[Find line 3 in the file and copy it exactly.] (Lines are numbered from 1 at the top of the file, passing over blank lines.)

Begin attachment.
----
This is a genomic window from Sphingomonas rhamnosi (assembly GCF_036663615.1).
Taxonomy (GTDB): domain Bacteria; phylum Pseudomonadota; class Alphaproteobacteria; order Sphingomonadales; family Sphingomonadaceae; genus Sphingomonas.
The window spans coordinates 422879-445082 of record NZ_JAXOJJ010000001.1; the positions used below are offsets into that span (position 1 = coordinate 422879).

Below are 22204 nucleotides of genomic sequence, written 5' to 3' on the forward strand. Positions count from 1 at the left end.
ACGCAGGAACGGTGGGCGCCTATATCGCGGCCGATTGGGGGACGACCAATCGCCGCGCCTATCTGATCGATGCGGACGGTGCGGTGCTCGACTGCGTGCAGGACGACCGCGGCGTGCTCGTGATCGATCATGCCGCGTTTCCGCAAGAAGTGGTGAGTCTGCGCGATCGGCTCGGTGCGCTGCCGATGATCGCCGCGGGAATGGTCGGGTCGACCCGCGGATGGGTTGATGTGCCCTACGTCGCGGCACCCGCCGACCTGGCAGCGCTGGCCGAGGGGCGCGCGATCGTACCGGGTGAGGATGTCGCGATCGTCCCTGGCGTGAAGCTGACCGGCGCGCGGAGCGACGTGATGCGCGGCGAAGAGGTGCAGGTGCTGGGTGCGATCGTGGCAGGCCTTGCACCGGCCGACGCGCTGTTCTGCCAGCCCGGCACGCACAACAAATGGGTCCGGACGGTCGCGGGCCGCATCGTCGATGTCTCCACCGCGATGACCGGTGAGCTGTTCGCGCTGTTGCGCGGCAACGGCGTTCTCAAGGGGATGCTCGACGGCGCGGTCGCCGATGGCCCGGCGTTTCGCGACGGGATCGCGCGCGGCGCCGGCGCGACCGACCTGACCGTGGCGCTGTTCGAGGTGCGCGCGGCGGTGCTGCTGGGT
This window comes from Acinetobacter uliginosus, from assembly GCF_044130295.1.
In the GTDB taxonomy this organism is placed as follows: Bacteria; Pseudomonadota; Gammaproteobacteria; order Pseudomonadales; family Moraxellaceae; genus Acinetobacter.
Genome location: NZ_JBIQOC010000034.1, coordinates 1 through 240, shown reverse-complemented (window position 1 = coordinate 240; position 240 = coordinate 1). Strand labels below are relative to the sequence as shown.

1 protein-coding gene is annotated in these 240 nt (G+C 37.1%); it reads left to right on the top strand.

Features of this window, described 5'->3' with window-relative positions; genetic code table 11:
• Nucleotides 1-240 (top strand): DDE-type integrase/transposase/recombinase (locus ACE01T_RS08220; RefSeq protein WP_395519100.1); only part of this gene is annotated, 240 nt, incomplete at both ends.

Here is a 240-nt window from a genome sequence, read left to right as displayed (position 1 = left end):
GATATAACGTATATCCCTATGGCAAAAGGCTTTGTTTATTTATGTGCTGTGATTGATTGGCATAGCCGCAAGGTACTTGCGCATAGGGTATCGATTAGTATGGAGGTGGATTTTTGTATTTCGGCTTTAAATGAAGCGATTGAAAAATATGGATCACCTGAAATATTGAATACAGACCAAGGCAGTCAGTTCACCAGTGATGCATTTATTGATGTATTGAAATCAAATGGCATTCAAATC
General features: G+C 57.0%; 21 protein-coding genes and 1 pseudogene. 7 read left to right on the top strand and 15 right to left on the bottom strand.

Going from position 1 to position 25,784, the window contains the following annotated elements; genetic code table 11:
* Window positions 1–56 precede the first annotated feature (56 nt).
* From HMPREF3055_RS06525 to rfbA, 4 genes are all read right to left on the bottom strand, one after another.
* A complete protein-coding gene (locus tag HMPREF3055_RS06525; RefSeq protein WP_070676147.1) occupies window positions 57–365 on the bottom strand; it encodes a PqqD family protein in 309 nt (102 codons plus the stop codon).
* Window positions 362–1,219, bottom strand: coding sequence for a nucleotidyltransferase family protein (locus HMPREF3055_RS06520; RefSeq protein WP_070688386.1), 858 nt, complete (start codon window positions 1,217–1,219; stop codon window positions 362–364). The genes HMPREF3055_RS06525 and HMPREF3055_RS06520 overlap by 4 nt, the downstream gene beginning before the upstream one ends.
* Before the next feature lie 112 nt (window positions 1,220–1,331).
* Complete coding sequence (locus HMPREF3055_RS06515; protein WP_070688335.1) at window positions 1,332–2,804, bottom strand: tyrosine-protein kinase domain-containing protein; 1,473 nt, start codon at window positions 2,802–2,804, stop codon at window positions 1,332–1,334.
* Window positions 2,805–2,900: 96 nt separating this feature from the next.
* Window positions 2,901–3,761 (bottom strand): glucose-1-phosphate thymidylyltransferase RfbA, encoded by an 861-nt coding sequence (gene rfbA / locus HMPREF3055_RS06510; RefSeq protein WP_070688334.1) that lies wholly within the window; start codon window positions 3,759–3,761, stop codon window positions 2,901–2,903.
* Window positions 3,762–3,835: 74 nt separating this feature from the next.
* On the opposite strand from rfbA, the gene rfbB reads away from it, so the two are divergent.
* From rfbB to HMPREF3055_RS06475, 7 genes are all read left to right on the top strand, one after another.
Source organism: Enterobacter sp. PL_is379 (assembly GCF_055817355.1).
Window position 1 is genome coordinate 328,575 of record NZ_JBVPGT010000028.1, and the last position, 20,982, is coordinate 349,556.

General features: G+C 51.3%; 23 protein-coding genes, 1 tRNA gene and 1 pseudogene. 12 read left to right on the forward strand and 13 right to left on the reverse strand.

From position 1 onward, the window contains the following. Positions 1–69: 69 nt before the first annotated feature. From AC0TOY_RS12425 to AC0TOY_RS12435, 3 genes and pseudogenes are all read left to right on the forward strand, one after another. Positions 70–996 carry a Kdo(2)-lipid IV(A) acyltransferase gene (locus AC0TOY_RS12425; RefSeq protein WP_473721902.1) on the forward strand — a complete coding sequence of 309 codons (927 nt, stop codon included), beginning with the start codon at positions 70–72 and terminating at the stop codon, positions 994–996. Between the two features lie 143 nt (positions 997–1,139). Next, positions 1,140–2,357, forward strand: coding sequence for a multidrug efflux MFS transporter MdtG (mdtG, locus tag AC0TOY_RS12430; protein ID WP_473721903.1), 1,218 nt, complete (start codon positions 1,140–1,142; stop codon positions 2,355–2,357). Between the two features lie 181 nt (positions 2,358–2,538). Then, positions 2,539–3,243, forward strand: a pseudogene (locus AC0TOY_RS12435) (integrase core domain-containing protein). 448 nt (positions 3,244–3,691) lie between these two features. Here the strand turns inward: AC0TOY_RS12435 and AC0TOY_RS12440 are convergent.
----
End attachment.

The window spans coordinates 422879-445082 of record NZ_JAXOJJ010000001.1; the positions used below are offsets into that span (position 1 = coordinate 422879).